There are quite a few things to keep you from playing the single player campaign. Multiplayer is a big draw here and co-op is really suggested in this regard. The single player campaign is fun to play, but an even better time with good friends around. There is an online versus system, or Arena mode as it’s called, which is broken more or less, considering you get matched up against over-powering opponents. However, at this year’s PAX (Penny Arcade Expo), a patch was announced and will be released soon that will supposedly cover and fix this problem. Other modes include an “Insane Mode” which after beating the game on normal, you can try your hand at beating it again, as insane as that sounds. This 2D side-scrolling adventure game is sure to become a classic on Xbox Live Arcade. Its replayability is high almost through the roof.
The hand-drawn 2D artwork in this game has really won me over. We haven’t had classic artistry since Okami was released. I mean it’s top-notch and each knight and enemy has their own unique identity. The small touches bring Castle Crashers in full circle and leave us with a breathtaking view. I may be a little over the top when saying that, but I really think we need more games that tailor to this 2d plane. Yes, we have the 2d/3d realm so to speak, but I’m talking about pure 2d hand-drawn artwork that is your blood and sweat. The artwork in Castle Crashers really shows that the developers, The Behemoth, really put everything they could into this title and they made something special.
A rich vibrant soundtrack gives the game life and will certainly win some over just on that alone. There is virtually no voice acting involved unless you count the groans and grunts of the little animals you pass by along with the big bosses you face through each level. There is not much to say about the sound other that it’s about as good as you’re going to get out of a Live Arcade title.
I would highly recommend this title on the co-op features alone. While matchmaking in the multiplayer online may be broken for the time being, there is a patch coming soon that should fix that problem, so you shouldn’t be too discourage from going online. It’s more worth it to have a group of friends around you playing on the same console than online mostly because it’s just a good time no matter how old you are. Castle Crashers appeals to gamers and their parents. You don’t have to worry; blood can be filtered and turned off in the games option menu in case you’re nervous about letting your child play such a game. All in all, the multiplayer is where Castle Crashers shines the most along with its well meshed RPG elements.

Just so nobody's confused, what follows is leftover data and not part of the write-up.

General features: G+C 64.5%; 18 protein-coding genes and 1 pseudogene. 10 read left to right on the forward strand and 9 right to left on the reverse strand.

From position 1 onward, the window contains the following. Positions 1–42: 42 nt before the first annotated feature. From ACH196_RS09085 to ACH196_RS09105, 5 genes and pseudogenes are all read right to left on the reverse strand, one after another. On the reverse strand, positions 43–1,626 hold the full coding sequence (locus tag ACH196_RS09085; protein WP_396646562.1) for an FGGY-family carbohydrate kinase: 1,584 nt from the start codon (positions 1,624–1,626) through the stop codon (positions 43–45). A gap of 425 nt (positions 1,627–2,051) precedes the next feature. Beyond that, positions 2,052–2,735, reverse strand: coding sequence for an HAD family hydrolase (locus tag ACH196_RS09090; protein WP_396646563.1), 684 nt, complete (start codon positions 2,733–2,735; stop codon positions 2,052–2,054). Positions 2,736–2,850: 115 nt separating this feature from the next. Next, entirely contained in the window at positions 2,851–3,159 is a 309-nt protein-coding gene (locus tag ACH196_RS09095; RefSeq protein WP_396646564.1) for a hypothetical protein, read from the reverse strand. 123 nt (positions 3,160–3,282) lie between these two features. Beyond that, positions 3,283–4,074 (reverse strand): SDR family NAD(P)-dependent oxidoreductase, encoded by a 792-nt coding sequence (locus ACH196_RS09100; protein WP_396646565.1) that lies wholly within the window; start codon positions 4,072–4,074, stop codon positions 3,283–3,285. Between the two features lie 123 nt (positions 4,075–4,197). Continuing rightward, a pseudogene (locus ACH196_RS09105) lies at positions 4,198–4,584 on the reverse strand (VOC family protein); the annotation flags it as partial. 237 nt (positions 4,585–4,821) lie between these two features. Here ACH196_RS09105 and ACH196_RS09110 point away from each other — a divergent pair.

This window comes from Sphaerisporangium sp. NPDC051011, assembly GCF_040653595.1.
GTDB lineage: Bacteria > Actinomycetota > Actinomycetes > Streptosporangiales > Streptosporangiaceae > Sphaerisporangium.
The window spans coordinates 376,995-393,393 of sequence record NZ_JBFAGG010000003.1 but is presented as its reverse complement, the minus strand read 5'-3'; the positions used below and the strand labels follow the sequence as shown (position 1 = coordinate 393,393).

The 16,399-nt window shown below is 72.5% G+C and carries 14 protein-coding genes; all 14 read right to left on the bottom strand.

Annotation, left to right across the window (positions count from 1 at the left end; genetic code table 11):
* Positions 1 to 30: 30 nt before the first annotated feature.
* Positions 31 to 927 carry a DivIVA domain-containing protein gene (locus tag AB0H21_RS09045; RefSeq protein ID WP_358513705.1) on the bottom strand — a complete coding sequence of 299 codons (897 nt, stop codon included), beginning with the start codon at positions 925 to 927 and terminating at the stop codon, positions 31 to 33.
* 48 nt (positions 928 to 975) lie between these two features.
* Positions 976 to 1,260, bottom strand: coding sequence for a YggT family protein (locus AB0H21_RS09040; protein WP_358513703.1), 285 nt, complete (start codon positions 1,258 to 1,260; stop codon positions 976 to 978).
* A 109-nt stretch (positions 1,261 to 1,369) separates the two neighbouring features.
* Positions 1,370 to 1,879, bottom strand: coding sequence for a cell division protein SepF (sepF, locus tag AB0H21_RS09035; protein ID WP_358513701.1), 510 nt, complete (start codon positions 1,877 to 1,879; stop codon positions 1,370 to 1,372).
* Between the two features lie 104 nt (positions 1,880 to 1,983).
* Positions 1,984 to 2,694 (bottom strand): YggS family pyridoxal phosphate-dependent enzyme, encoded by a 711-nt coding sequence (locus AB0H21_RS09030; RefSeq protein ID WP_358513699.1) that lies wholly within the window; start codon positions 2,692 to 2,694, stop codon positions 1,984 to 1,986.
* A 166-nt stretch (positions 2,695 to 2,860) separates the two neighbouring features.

Don’t be turned off by the difficulty of Castle Crashers, it becomes worth it to beat it once you’re higher leveled and you can run around beating the single player campaign single handedly instead of passing it to your friends because you keep getting frustrated. The 1200 point tag is well placed and should be no problem for anyone looking for an adventure title to dig their teeth into. If you dig RPG elements along with the classic coin-ops of the past, don’t leave out Castle Crashers from your mind. If you’re skeptical, always download the demo before buying. It will take out a good chunk of your points, but if you like it, that shouldn’t be a problem. Castle Crashers is well worth the investment.